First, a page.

After a while I heard the sound of voices, of steps, the rustle of dresses, and I looked round, supposing these things to be the sign of the return of Mrs. Nettlepoint and her handmaiden, bearing the refreshment prepared for her son. What I saw however was two other female forms, visitors just admitted apparently, who were ushered into the room. They were not announced — the servant turned her back on them and rambled off to our hostess. They came forward in a wavering, tentative, unintroduced way — partly, I could see, because the place was dark and partly because their visit was in its nature experimental, a stretch of confidence. One of the ladies was stout and the other was slim, and I perceived in a moment that one was talkative and the other silent. I made out further that one was elderly and the other young and that the fact that they were so unlike did not prevent their being mother and daughter. Mrs. Nettlepoint reappeared in a very few minutes, but the interval had sufficed to establish a communication (really copious for the occasion) between the strangers and the unknown gentleman whom they found in possession, hat and stick in hand. This was not my doing (for what had I to go upon?) and still less was it the doing of the person whom I supposed and whom I indeed quickly and definitely learned to be the daughter. She spoke but once — when her companion informed me that she was going out to Europe the next day to be married. Then she said, ‘Oh, mother!’ protestingly, in a tone which struck me in the darkness as doubly strange, exciting my curiosity to see her face.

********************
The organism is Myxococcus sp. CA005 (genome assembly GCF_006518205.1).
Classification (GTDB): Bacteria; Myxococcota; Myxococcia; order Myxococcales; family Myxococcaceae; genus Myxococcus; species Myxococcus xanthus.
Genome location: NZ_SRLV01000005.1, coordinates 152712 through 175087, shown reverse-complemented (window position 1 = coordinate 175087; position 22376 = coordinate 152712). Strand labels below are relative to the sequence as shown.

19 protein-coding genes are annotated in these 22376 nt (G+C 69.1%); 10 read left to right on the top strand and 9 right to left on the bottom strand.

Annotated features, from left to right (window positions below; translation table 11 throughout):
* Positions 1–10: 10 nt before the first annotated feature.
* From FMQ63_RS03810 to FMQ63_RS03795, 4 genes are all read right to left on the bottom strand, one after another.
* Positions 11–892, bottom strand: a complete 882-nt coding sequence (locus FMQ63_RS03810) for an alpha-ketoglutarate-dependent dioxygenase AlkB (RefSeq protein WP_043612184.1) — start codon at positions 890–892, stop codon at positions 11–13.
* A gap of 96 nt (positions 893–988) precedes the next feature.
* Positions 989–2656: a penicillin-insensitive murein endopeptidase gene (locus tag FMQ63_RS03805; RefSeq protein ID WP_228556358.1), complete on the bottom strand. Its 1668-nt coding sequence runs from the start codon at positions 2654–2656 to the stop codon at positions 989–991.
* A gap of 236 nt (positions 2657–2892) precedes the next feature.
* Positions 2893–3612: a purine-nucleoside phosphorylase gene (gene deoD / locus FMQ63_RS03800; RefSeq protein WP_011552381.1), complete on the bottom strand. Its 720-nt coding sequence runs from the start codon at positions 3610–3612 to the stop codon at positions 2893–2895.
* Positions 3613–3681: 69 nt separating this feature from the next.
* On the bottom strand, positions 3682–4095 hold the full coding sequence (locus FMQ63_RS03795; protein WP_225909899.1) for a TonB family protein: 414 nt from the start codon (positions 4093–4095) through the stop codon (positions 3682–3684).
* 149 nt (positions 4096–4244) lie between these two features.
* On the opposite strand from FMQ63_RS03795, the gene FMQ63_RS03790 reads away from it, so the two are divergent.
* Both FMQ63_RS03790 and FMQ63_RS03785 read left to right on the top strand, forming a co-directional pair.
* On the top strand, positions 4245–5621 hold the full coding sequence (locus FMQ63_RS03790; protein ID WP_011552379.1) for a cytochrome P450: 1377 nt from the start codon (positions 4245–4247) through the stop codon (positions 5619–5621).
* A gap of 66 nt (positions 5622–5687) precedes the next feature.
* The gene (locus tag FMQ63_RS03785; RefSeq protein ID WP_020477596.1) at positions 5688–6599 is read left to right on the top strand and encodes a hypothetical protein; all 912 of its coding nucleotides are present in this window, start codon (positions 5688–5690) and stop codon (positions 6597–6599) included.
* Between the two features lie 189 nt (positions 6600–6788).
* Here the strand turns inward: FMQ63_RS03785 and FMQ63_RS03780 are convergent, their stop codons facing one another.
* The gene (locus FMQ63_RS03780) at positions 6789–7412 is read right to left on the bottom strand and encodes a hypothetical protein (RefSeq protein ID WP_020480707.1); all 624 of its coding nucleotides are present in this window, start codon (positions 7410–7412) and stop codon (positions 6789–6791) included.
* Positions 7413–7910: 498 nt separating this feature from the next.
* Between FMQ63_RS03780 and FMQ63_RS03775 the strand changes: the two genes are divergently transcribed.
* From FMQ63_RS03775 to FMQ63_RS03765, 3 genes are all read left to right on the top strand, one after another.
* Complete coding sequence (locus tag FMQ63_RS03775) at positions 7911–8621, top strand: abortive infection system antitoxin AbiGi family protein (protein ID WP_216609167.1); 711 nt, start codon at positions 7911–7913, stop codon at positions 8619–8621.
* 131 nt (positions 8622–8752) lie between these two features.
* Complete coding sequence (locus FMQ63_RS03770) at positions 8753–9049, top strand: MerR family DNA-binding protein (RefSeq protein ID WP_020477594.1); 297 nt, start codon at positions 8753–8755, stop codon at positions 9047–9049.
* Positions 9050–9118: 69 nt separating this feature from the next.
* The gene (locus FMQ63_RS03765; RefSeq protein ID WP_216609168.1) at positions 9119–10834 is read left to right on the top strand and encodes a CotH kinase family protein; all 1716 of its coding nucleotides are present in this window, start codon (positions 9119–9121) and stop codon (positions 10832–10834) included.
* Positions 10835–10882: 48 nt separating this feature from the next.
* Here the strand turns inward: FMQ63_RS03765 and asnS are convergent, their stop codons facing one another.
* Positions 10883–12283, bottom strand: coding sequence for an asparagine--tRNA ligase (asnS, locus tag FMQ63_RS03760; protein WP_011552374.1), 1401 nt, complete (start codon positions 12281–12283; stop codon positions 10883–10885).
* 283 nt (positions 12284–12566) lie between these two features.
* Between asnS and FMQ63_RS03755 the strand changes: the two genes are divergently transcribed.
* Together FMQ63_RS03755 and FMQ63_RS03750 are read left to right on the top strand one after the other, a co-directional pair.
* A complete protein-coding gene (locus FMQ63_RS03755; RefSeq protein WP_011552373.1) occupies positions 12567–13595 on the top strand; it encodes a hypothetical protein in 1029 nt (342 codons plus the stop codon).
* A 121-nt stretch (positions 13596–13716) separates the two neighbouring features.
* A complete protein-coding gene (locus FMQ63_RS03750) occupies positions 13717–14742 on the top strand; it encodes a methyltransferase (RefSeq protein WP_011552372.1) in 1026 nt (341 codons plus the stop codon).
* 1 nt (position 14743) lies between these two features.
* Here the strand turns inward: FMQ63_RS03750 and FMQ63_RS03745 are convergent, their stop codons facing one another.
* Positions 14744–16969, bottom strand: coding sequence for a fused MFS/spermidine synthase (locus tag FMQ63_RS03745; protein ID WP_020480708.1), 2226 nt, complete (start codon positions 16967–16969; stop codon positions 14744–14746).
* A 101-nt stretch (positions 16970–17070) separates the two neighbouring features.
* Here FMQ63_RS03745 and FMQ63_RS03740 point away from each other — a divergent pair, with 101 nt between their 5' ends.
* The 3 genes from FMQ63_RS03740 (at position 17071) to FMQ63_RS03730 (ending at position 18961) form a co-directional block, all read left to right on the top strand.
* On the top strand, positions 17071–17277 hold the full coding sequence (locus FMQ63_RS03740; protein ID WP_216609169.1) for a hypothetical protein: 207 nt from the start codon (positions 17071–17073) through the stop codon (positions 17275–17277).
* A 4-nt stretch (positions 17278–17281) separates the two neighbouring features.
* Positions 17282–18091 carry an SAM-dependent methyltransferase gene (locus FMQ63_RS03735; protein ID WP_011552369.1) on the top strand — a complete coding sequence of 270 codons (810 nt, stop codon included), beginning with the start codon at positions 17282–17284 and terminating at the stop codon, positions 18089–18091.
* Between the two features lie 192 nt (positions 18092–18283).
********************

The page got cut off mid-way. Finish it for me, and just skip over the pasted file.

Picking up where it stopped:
It had taken her mother but a moment to come to that and to other things besides, after I had explained that I myself was waiting for Mrs. Nettlepoint, who would doubtless soon come back.

‘Well, she won’t know me — I guess she hasn’t ever heard much about me,’ the good lady said; ‘but I have come from Mrs. Allen and I guess that will make it all right. I presume you know Mrs. Allen?’

I was unacquainted with this influential personage, but I assented vaguely to the proposition. Mrs. Allen’s emissary was good-humoured and familiar, but rather appealing than insistent (she remarked that if her friend had found time to come in the afternoon — she had so much to do, being just up for the day, that she couldn’t be sure — it would be all right); and somehow even before she mentioned Merrimac Avenue (they had come all the way from there) my imagination had associated her with that indefinite social limbo known to the properly-constituted Boston mind as the South End — a nebulous region which condenses here and there into a pretty face, in which the daughters are an ‘improvement’ on the mothers and are sometimes acquainted with gentlemen resident in more distinguished districts of the New England capital — gentlemen whose wives and sisters in turn are not acquainted with them.